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Wada blames Russian hackers after Olympic medical details are published

The World Anti-Doping Agency (Wada) has blamed Russian hackers for posting confidential medical information online about top US Olympians.

Gymnast Simone Biles and tennis stars Serena and Venus Williams were among those to have had their details posted online by a “Russian cyber espionage group” called Fancy Bears. The hackers revealed records of ‘Therapeutic Use Exemptions’, which allow athletes to use substances that are otherwise banned due to a verified medical need.

Wada had previously warned of cyber-attacks after reports into state-sponsored doping in Russia were revealed by investigators. Last month, hackers obtained a database password for Russian runner Yuliya Stepanova, who was a whistleblower in Wada’s investigations into Russian doping.

“These criminal acts are greatly compromising the effort by the global anti-doping community to re-establish trust in Russia,” Wada director general Olivier Niggli (pictured) said. Wada added that it had “extended its investigation with the relevant law enforcement authorities.”

Dmitry Peskov, a spokesman for Russian President Vladimir Putin, said: “There can be no talk about any official or government involvement, any involvement of Russian agencies in those actions. It's absolutely out of the question. Such unfounded accusations don't befit any organisation, if they aren't backed by substance.”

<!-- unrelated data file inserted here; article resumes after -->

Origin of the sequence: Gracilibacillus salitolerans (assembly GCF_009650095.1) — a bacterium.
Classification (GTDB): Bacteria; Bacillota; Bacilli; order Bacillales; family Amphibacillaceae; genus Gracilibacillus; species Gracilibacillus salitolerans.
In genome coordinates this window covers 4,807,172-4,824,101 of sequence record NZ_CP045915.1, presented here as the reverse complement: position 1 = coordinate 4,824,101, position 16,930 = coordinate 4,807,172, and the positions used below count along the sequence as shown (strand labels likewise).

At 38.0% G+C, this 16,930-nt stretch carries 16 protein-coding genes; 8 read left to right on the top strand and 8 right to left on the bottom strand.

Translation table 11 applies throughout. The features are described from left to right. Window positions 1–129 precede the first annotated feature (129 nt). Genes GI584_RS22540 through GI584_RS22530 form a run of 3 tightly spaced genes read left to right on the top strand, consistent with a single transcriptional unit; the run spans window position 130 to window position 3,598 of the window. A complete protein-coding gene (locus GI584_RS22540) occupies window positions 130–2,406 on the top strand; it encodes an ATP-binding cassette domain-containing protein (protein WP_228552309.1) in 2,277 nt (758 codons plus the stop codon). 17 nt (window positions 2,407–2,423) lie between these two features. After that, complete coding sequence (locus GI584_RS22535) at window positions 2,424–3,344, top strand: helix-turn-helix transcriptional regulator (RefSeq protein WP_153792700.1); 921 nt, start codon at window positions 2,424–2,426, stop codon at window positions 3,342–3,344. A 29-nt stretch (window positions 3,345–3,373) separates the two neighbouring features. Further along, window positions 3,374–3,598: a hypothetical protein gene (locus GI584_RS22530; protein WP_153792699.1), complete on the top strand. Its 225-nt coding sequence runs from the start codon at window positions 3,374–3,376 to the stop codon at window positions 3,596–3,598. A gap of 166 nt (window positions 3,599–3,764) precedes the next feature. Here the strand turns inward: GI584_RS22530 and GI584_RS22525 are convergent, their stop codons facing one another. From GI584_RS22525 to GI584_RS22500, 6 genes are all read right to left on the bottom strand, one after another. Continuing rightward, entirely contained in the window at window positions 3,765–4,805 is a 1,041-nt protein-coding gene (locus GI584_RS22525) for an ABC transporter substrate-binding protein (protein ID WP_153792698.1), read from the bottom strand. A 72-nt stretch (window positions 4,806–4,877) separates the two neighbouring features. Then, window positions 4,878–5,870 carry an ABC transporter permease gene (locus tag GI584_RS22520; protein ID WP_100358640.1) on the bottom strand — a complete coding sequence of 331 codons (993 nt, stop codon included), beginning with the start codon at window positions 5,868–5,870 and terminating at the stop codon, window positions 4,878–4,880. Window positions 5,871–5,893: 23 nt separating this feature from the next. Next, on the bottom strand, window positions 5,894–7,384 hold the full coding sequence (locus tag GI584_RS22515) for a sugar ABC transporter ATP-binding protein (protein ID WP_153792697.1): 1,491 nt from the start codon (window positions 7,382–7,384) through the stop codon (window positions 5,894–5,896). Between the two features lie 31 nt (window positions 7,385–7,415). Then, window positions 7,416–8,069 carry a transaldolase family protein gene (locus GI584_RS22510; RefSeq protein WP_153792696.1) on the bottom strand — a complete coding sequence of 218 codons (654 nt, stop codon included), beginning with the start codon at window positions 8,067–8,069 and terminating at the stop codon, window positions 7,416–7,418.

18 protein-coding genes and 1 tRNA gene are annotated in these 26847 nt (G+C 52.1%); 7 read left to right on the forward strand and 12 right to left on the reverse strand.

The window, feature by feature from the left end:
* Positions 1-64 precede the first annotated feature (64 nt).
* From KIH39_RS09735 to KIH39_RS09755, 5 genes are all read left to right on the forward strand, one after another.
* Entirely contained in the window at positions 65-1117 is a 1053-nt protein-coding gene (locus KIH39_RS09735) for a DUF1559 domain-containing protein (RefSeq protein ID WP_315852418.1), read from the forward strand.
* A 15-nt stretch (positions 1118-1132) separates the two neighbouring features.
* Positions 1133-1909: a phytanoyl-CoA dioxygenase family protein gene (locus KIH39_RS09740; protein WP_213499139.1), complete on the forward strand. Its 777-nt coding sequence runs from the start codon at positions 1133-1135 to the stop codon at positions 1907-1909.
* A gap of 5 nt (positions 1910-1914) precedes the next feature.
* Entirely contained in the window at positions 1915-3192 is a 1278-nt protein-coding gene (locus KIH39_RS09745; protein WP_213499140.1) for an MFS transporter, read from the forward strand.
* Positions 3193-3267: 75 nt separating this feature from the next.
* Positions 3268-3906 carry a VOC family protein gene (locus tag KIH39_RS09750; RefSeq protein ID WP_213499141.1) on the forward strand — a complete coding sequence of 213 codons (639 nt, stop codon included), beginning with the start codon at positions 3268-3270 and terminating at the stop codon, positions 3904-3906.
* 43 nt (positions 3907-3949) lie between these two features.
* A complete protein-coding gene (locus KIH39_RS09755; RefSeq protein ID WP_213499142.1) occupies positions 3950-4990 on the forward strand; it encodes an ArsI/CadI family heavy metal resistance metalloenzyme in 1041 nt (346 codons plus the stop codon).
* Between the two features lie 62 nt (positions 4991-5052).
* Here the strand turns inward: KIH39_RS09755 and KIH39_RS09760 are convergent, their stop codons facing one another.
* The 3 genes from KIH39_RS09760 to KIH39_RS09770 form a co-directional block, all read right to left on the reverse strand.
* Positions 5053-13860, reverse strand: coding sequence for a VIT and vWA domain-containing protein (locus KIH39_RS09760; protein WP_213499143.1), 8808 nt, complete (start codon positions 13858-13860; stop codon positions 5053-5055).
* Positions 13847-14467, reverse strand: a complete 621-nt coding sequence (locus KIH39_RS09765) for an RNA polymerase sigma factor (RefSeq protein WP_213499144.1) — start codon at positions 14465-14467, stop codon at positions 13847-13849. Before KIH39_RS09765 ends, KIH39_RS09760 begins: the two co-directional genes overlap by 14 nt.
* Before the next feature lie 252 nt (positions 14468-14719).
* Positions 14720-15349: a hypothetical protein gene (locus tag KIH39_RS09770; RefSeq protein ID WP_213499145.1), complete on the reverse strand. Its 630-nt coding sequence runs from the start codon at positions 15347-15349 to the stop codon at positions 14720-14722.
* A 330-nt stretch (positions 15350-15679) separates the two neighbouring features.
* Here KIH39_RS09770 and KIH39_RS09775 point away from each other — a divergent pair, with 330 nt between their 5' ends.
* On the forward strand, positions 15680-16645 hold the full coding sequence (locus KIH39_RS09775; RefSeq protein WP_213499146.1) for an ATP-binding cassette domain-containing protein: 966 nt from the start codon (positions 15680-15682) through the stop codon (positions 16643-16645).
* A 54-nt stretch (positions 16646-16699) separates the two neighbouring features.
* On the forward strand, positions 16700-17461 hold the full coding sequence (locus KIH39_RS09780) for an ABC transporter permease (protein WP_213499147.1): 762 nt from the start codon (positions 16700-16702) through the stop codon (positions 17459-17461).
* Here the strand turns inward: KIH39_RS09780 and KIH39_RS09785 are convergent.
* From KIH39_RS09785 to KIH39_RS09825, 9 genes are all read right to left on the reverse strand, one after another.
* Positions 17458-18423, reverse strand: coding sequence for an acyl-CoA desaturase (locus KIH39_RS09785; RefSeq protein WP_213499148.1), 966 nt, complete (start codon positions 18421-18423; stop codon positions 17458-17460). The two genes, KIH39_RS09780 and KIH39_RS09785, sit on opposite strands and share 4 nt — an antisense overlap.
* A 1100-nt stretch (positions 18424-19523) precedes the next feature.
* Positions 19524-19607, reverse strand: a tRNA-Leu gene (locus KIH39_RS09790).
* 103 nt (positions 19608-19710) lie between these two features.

The International Olympic Committee confirmed that none of the athletes had violated any anti-doping rules during the 2016 summer Olympic Games in Rio and added that it “strongly condemns such methods which clearly aim at tarnishing the reputation of clean athletes.”

Travis Tygart, chief executive of the US Anti-Doping Agency, said: “The cyberbullying of innocent athletes being engaged in by these hackers is cowardly and despicable.”

In other news, the IOC has sanctioned four Russian athletes who competed at the Beijing 2008 and London 2012 Olympics.

Maria Abakumova, who came second in the javelin at the 2008 Games, was stripped of her medal after a re-analysis of stored samples uncovered a positive test for the banned substance dehydrochlormethyltestosterone, or turinabol. Runners Inga Abitova and Denis Alexeev, who competed in Beijing, as well as track cyclist Ekaterina Gnidenko, who participated in London, were also disqualified, although they failed to finish in the top three in their events.